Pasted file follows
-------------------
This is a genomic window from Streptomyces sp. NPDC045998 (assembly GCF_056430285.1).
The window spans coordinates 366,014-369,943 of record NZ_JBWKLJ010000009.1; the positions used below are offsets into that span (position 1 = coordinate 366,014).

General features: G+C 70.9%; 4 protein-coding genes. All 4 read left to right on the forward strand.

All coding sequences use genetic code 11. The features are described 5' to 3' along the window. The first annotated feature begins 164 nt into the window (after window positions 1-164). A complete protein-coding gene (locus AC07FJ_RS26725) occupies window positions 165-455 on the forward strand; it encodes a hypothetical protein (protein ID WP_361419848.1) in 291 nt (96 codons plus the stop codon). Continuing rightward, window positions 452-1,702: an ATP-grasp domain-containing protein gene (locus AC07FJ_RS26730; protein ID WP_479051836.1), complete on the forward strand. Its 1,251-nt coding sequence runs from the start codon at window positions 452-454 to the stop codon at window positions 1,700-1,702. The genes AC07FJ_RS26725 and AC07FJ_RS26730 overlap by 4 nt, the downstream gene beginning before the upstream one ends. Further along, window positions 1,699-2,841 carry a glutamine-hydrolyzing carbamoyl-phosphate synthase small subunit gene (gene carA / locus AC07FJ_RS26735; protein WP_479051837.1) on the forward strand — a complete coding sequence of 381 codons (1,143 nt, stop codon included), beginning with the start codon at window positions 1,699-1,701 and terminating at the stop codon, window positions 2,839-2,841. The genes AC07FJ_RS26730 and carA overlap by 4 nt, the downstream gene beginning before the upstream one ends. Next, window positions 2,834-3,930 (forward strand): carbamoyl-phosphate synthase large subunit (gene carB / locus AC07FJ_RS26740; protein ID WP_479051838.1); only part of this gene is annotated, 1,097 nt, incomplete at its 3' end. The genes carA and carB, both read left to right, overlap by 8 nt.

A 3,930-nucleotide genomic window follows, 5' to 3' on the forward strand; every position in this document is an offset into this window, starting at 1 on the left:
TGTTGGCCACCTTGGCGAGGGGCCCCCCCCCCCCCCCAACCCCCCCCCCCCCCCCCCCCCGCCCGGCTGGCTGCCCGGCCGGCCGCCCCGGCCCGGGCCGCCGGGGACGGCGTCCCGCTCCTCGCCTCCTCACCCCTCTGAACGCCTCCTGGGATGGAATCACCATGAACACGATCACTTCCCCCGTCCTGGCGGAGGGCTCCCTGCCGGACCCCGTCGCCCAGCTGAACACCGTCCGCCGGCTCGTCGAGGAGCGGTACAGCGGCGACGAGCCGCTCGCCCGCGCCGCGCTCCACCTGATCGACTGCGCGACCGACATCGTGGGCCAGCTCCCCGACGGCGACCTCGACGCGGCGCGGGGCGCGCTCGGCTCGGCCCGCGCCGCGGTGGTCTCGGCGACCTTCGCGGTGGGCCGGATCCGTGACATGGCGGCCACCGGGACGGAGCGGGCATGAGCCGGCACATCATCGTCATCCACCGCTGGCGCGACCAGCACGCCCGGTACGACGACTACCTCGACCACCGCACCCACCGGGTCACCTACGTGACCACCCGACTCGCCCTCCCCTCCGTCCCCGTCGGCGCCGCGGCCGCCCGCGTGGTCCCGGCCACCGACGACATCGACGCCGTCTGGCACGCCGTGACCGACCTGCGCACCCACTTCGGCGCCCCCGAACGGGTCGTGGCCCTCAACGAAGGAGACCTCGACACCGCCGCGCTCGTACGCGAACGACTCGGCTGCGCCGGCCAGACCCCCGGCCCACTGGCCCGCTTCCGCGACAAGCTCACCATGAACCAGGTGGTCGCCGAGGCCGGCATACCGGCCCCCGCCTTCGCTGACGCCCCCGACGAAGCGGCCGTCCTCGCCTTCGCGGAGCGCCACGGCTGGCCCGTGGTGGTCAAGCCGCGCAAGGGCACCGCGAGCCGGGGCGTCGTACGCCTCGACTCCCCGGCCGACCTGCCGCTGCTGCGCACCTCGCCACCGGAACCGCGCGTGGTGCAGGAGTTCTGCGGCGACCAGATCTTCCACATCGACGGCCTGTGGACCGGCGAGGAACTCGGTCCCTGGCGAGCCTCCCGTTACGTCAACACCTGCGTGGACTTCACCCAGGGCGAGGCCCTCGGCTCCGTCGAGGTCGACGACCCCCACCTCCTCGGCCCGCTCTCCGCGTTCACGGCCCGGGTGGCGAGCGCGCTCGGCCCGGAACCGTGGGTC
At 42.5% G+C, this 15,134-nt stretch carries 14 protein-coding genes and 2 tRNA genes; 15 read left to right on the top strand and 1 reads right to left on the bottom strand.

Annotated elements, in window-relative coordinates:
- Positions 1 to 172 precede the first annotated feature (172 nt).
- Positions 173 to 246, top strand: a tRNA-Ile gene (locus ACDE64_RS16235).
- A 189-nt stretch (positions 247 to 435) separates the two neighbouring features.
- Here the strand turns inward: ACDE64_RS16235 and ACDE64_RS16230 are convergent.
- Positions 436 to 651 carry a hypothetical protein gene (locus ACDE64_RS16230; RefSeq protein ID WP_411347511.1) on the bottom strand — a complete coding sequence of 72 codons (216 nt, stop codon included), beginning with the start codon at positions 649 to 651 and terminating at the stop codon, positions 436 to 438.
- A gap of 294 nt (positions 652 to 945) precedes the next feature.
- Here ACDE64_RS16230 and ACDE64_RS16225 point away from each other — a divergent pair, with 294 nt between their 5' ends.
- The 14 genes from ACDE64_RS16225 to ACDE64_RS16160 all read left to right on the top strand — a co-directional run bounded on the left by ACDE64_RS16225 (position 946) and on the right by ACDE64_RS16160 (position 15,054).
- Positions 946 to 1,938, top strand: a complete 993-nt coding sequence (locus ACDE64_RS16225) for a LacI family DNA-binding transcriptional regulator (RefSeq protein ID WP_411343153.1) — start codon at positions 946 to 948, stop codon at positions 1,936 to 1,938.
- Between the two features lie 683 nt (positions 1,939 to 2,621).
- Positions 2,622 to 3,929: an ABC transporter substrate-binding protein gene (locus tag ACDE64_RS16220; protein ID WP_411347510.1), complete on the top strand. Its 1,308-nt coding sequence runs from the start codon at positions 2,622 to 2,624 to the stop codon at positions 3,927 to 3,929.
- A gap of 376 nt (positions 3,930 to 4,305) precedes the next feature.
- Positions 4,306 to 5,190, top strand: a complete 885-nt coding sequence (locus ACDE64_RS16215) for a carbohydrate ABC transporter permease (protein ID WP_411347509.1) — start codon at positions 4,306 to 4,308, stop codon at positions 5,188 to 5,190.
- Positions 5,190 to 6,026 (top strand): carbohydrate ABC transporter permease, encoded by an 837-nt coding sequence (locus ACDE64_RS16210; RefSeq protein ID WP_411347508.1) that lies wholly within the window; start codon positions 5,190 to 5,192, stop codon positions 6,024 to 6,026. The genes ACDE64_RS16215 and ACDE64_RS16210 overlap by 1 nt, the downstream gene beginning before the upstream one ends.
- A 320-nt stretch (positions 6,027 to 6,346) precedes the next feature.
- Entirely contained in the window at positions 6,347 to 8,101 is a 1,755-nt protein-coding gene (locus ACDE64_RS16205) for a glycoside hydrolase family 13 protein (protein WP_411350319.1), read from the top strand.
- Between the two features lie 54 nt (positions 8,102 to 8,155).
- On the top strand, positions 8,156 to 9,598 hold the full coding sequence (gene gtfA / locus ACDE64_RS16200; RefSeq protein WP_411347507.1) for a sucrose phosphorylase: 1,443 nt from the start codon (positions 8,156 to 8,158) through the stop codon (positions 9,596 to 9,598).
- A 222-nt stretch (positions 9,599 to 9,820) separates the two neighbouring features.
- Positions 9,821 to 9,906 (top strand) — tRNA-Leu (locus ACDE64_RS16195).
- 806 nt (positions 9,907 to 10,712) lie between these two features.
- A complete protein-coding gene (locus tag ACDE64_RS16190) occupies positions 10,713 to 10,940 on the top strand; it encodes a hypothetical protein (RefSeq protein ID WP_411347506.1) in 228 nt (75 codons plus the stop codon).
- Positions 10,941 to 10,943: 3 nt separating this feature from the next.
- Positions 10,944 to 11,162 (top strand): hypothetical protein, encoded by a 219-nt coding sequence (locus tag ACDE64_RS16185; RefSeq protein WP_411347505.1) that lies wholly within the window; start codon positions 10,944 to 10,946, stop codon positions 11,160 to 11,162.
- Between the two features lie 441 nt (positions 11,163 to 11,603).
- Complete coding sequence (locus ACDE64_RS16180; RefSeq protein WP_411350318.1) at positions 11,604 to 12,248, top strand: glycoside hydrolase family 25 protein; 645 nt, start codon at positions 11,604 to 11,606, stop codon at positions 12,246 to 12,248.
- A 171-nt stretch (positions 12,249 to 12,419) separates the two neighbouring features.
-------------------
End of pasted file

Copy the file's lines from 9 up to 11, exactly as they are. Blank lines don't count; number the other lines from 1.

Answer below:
- Positions 1 to 172 precede the first annotated feature (172 nt).
- Positions 173 to 246, top strand: a tRNA-Ile gene (locus ACDE64_RS16235).
- A 189-nt stretch (positions 247 to 435) separates the two neighbouring features.